Court of Appeal for Ontario Will Strictly Construe Choice of Forum Clauses – Drafters Beware!

Choice of forum and choice of laws clauses in cross-border contracts are often drafted as an afterthought.  When a deal is in the offing, terms dealing with possible disputes often get less thought than is warranted. This often leads to confusion and unpredictable outcomes when a lawsuit is launched. The Court of Appeal for Ontario recently confirmed that it will very carefully peruse the wording used in choice of forum clauses to see whether they are applicable to the dispute in question.

In Wilson, Trustee of the W&W Fiberglass Tank Co., profit-sharing plan vs. Bartholomew et al. 2017 ONCA 4, the Court allowed the appeal and granted summary judgment in favor of a plaintiff/appellant based on the inapplicability of a forum selection clause favouring the Cayman Islands over Canada.

In Wilson, the plaintiff had sued the defendants for breach of fiduciary duty and misappropriation of funds.  It was undisputed on the record that the money in question was paid by the appellant and was earmarked for a specific fund.  However, the money was otherwise invested and was not repaid by the respondents. The sole issue on the summary judgment motion was whether a seemingly broad forum selection clause found in the agreement effectively ousted Canadian jurisdiction over the matter in favour of the Cayman Islands jurisdiction.  At first instance, the motion Judge declined to grant summary judgment to the Plaintiff and dismissed the motion as a result of the forum selection clause. This determination was overturned on appeal the Court of Appeal for Ontario. After a very careful reading of the forum selection clause, the Court held that the clause, properly interpreted, did not apply to the type of dispute that was before the Court in this instance. Hence, the Court of Appeal overturned the trial judge’s finding and allowed the plaintiff’s summary judgment for in excess of $1 million dollars.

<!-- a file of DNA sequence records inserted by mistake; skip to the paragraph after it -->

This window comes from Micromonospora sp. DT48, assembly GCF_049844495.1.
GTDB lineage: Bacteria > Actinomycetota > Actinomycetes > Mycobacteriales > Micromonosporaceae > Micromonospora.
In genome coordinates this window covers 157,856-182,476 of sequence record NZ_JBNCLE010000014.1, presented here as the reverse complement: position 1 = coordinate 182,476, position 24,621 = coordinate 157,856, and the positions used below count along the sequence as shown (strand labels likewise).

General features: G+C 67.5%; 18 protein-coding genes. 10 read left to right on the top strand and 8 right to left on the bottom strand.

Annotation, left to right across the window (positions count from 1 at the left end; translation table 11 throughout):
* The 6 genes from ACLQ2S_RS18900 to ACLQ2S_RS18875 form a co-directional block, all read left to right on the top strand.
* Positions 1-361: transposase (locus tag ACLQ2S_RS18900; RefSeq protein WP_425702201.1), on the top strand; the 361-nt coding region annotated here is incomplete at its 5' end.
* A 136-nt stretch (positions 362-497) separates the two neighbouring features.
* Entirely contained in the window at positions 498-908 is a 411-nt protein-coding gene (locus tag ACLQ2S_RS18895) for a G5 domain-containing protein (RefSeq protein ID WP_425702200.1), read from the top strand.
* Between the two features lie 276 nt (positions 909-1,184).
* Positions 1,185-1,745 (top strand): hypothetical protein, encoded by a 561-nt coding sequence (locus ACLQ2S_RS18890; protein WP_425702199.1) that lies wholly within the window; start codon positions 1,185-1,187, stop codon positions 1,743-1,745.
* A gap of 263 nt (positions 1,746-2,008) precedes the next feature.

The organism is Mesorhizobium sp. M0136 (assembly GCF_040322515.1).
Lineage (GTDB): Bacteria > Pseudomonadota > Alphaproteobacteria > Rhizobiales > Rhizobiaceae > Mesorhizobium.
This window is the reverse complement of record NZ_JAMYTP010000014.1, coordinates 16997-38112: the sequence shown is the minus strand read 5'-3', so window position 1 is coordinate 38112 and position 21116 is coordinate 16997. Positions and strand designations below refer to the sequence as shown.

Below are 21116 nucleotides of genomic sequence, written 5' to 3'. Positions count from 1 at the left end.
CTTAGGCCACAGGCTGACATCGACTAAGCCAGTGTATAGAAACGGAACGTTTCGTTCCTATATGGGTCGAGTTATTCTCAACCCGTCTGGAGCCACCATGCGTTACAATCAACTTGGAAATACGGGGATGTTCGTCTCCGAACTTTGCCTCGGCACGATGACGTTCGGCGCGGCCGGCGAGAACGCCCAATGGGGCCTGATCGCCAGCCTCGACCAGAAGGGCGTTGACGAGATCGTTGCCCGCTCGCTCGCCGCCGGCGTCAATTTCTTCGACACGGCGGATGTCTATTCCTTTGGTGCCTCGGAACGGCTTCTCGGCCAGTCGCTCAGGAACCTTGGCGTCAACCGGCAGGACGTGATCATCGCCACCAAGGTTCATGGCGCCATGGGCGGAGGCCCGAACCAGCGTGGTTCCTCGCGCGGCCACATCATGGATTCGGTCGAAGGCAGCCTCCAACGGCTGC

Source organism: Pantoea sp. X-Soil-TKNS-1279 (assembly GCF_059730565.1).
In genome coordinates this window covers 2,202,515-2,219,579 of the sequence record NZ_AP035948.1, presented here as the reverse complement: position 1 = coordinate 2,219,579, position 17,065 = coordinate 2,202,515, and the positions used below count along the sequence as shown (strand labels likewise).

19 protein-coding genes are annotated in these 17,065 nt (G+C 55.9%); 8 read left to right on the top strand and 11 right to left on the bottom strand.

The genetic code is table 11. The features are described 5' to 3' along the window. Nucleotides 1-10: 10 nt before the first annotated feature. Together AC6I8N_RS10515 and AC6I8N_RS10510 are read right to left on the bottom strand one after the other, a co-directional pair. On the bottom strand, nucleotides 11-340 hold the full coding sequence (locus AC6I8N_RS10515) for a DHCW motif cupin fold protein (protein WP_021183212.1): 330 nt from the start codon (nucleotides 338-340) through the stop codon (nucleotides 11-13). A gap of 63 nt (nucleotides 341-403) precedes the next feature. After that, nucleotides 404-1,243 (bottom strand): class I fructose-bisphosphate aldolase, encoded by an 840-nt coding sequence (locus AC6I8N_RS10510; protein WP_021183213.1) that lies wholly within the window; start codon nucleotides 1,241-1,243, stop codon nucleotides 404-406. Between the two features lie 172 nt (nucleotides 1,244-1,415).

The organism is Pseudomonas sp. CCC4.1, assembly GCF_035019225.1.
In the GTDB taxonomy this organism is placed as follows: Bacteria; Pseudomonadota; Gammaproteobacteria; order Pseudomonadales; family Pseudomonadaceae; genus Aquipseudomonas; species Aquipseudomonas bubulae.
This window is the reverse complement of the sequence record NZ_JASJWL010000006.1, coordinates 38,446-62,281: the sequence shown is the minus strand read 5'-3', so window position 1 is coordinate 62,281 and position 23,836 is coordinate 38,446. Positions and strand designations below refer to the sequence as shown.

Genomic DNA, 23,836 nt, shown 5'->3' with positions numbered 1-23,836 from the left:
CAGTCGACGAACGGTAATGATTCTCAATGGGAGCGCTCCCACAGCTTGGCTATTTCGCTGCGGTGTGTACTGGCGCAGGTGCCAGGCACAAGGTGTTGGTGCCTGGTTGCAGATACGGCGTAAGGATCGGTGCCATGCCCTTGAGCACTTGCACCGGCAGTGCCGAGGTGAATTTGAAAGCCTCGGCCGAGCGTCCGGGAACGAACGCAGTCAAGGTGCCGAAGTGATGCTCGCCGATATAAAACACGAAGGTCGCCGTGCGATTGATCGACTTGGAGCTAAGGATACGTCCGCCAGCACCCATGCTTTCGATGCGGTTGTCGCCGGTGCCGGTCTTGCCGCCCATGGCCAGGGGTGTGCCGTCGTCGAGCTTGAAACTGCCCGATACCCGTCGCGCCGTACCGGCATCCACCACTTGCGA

The upshot of this case is that forum selection clauses must be crystal clear in order to effectively choose the jurisdiction in question to the exclusion of any other jurisdiction. If it is unclear that the clause applies to a particular type of dispute the clause simply will not hold up to the scrutiny of the court. Drafters beware! Always take the time to very carefully construct forum selection clauses and law selection clauses in contracts.

Jon-David Giacomelli is a founding partner in Cambridge LLP and the Chair of the Cross-Border and Business Litigation Groups. His practice encompasses a wide range of complex cross-border litigation and alternative dispute resolution, with an emphasis on private international law, conflict of laws, jurisdictional disputes, enforcement of foreign orders, shareholders rights and injunctive relief. Jon-David has represented clients from around the world and is recognized in Canada, the U.S. and abroad as a leading practitioner in the area of cross-border litigation and arbitration.

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